Business

United Technologies Corp. expects to close Rockwell deal in next several weeks

CEO does not expect U.S.-China relations to cause delay

People arrive for a special meeting of shareowners for Rockwell Collins at the Cedar Rapids Marriott in Cedar Rapids on Thursday, Jan. 11, 2018. (Stephen Mally/The Gazette)
People arrive for a special meeting of shareowners for Rockwell Collins at the Cedar Rapids Marriott in Cedar Rapids on Thursday, Jan. 11, 2018. (Stephen Mally/The Gazette)

United Technologies Corp. is now anticipating Chinese approval for its purchase of Cedar Rapids-based Rockwell Collins within the next two to six weeks.

UTC Chief Executive Officer Greg Hayes told analysts during the company’s quarterly earnings call Tuesday morning that approval from the U.S. Department of Justice, which was given Oct. 1, came weeks later than expected.

The Farmington, Conn.-based company is in the final stretch of its efforts to purchase Rockwell, Cedar Rapids’ largest employer, for $23 billion, The deal would have UTC acquire Rockwell for $23 billion, not including the assumption of $7 billion in Rockwell debt.

Dan Mika / The Gazette

China’s Ministry of Commerce is reviewing the deal for antitrust issues and is the last entity that has sway over the deal’s fate.

There has been speculation from market observers that China might delay or deny approval to the UTC-Rockwell deal, along with other active merger bids involving U.S. companies, as a bargaining chip in the ongoing trade disputes between it and the U.S.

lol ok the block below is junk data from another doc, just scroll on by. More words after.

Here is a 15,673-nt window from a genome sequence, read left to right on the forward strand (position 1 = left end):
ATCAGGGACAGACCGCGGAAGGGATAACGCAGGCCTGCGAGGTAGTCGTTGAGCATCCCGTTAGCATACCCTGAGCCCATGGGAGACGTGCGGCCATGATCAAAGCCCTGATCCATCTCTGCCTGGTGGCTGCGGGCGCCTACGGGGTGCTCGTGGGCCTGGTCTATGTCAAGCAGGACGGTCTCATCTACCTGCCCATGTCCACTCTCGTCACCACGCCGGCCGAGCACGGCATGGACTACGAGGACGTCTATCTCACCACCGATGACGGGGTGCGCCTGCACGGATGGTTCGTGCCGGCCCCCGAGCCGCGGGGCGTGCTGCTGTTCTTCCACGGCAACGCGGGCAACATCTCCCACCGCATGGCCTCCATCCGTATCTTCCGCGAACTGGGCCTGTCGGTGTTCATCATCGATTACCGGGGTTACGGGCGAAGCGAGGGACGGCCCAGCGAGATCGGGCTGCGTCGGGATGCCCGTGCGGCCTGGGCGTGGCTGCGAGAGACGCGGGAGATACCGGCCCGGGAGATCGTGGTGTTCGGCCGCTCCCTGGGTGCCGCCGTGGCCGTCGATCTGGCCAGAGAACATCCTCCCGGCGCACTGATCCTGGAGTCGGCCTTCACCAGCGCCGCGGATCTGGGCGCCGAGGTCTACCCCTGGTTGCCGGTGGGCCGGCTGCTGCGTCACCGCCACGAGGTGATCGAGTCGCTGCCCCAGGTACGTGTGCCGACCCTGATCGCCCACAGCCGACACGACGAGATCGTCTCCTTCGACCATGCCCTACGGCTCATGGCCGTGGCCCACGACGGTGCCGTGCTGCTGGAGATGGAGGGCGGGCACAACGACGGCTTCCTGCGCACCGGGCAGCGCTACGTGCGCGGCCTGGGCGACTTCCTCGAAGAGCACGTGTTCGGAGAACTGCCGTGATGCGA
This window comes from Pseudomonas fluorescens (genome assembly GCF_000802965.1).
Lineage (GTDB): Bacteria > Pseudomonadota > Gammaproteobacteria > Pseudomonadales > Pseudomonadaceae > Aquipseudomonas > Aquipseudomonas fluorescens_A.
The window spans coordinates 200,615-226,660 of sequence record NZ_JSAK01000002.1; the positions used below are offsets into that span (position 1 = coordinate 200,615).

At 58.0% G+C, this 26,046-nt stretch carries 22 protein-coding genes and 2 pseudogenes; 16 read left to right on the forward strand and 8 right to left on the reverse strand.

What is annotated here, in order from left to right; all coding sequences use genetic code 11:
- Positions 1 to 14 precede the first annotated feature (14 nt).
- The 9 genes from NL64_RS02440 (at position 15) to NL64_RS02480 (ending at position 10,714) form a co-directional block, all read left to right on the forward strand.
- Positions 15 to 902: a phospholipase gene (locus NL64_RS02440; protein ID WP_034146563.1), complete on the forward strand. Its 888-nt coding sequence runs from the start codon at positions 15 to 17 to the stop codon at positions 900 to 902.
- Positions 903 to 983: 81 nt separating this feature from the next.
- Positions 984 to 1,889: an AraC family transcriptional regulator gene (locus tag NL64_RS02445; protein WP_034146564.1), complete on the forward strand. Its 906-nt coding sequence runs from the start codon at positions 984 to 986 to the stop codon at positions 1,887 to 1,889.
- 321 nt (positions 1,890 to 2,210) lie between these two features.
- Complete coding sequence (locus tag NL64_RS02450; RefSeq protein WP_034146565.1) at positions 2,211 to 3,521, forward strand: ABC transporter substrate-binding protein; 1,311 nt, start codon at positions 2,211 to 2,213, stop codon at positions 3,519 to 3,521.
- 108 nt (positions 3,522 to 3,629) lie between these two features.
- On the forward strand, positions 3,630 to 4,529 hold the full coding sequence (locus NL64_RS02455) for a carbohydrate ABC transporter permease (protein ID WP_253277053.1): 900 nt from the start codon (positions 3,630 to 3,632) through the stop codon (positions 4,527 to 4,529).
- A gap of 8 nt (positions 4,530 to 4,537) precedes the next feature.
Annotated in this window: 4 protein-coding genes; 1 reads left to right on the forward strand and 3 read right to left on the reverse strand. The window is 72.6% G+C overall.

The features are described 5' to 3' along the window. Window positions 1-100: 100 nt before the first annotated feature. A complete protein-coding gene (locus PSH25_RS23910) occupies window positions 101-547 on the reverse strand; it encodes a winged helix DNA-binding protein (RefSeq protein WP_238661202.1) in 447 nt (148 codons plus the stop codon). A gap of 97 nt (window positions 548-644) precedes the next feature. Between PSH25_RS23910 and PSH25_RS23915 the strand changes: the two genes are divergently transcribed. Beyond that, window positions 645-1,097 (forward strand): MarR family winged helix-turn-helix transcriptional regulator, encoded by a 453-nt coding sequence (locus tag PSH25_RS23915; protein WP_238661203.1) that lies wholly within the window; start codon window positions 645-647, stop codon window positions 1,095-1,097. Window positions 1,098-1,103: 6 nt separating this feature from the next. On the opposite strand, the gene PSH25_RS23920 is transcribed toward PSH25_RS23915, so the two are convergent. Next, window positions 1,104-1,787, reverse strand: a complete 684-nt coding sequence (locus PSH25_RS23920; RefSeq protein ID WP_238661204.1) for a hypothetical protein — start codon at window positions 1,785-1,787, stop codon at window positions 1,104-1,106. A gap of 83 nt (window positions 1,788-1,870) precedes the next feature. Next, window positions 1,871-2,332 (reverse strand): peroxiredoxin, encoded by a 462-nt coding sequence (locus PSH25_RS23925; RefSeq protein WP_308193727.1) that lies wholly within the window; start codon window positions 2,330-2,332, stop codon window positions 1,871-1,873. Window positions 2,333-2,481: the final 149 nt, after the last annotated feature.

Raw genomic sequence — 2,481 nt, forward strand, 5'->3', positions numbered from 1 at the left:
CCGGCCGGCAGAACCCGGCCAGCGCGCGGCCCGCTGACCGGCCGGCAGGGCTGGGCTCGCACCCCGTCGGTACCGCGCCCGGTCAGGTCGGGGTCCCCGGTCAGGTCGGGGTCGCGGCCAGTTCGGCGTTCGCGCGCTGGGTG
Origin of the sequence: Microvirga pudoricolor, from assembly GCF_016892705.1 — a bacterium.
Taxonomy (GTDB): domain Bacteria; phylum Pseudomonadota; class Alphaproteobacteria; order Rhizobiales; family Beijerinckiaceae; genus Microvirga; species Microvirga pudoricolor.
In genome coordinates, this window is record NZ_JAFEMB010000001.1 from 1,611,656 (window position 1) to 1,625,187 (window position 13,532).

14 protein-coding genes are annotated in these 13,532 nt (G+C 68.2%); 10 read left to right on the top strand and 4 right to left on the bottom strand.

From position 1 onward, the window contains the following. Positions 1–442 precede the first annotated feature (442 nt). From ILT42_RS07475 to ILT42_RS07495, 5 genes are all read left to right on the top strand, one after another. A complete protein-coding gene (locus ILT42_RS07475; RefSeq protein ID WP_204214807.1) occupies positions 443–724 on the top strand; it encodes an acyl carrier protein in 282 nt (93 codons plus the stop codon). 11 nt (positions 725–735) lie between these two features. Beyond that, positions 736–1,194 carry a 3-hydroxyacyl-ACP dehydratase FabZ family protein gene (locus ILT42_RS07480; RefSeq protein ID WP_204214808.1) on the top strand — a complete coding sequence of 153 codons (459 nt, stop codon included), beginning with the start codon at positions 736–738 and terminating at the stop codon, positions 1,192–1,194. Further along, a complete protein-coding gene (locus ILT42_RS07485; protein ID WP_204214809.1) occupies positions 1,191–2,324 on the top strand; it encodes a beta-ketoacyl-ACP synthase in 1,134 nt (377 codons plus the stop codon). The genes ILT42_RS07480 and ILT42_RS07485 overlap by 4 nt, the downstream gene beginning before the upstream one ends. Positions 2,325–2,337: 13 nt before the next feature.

Hayes said UTC is unlikely to be caught up in those issues, citing the size of the company’s footprint in the Chinese aerospace industry.

“We know people are excited, there’s a lot going on geopolitically, a lot of tension between the U.S. and China, but we just don’t see that impacting the deal,” he said.

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Responding to an analyst question, Hayes said the company is not aware of any other business divestitures or demands Beijing would ask for in exchange for its blessing.

“I don’t ever want to say anything is perfunctory because you never know, but there has been no additional discussions, no additional requests, this is simply the administrative process that (Chinese antitrust regulators) have to go through,” he said.

UTC is weighing a breakup of the company’s individual businesses focusing on elevators, aircraft engines, aerospace systems and plane interiors into separate businesses.

Hayes said any decisions on how UTC might divide its portfolio is contingent on closing the Rockwell acquisition.

Already announced plans include the missions systems and avionics divisions remaining in Cedar Rapids.

•Comments: (319) 398-8366; dan.mika@thegazette.com

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